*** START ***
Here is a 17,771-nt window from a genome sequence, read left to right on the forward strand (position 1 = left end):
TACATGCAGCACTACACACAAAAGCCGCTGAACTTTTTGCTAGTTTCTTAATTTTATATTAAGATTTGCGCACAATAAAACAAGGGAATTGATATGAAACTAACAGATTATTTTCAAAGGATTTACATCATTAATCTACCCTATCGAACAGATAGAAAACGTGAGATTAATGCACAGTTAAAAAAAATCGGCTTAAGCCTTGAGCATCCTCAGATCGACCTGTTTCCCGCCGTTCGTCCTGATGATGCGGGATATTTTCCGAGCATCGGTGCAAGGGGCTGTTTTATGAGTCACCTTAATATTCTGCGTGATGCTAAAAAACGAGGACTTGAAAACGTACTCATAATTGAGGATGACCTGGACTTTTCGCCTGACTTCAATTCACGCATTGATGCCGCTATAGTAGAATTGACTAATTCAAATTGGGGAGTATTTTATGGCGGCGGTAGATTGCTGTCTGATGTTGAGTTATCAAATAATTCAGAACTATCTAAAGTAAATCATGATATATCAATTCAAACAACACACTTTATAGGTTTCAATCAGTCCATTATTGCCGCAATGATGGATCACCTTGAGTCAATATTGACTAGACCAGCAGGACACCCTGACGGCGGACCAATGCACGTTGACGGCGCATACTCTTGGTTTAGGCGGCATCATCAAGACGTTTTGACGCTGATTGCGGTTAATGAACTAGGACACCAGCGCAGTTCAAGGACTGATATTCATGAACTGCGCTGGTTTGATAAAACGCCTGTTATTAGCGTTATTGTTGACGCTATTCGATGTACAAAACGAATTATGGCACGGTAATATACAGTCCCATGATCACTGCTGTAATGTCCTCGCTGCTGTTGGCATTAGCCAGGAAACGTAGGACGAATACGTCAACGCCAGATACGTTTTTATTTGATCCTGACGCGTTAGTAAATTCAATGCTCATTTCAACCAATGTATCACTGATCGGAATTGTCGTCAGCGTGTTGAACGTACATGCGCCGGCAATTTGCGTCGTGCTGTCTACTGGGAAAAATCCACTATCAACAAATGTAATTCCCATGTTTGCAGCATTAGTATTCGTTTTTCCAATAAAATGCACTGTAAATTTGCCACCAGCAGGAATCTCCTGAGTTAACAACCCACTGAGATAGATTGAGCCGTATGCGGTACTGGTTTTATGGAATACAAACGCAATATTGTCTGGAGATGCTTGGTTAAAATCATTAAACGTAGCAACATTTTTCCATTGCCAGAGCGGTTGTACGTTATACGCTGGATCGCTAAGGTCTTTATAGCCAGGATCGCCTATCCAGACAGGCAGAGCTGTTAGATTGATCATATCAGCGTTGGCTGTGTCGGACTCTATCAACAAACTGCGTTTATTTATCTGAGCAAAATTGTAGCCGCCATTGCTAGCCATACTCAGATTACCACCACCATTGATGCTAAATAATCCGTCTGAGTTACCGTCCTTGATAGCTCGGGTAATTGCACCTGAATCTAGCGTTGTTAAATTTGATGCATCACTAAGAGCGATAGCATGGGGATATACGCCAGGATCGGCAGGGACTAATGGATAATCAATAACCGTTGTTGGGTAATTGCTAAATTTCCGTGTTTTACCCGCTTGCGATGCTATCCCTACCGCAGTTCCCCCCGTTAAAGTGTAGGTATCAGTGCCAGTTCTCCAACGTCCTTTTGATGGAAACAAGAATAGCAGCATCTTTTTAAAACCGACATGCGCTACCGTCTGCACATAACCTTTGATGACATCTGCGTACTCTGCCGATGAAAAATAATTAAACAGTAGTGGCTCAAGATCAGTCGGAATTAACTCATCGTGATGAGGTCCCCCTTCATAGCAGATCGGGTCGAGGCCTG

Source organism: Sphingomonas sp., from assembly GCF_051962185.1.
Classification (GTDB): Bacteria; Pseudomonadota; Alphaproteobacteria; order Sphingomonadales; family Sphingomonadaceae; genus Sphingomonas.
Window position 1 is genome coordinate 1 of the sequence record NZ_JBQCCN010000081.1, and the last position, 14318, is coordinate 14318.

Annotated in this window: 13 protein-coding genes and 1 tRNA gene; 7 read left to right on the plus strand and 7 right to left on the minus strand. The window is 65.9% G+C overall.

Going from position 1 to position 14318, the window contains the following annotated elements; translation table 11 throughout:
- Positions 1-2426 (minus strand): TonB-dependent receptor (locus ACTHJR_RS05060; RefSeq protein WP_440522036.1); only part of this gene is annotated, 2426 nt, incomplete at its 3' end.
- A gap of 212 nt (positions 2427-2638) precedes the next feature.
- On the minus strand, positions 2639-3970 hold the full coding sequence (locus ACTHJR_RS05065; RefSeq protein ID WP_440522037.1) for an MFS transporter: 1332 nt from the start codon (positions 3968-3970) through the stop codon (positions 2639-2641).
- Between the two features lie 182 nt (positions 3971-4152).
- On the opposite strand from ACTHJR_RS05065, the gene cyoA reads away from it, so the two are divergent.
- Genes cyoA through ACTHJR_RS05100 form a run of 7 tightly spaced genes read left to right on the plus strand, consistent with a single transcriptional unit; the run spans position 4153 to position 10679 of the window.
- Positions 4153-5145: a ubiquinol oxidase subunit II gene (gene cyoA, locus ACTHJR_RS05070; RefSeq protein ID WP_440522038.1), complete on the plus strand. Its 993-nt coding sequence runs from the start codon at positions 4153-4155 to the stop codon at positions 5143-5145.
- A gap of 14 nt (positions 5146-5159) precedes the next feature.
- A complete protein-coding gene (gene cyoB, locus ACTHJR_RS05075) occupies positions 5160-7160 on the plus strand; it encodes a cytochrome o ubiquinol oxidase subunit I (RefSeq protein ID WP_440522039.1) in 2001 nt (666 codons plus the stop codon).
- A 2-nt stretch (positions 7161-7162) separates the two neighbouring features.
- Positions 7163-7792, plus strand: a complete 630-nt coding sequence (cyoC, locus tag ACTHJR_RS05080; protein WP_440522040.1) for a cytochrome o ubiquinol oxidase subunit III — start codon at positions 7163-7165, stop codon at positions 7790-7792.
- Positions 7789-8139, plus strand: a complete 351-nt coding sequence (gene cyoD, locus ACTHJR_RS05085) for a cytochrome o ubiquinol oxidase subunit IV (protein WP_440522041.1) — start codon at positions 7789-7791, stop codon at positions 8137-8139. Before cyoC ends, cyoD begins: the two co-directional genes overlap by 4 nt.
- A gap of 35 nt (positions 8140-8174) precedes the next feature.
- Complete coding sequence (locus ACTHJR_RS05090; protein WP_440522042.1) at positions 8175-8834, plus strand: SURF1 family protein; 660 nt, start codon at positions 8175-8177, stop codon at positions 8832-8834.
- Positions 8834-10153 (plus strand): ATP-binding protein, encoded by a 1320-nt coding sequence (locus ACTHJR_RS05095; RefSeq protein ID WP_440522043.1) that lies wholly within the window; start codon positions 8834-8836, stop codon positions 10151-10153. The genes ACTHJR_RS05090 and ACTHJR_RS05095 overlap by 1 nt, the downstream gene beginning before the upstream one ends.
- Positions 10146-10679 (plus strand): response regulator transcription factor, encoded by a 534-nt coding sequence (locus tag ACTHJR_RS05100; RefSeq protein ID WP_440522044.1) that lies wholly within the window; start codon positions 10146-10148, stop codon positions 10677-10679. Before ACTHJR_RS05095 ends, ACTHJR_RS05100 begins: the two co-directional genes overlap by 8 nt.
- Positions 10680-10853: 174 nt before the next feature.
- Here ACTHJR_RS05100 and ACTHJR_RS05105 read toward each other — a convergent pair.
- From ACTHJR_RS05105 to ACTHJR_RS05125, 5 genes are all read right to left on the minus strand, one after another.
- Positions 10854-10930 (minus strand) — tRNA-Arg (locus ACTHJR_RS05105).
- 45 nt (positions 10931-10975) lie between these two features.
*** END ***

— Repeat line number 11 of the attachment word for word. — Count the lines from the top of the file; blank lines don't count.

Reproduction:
- Between the two features lie 182 nt (positions 3971-4152).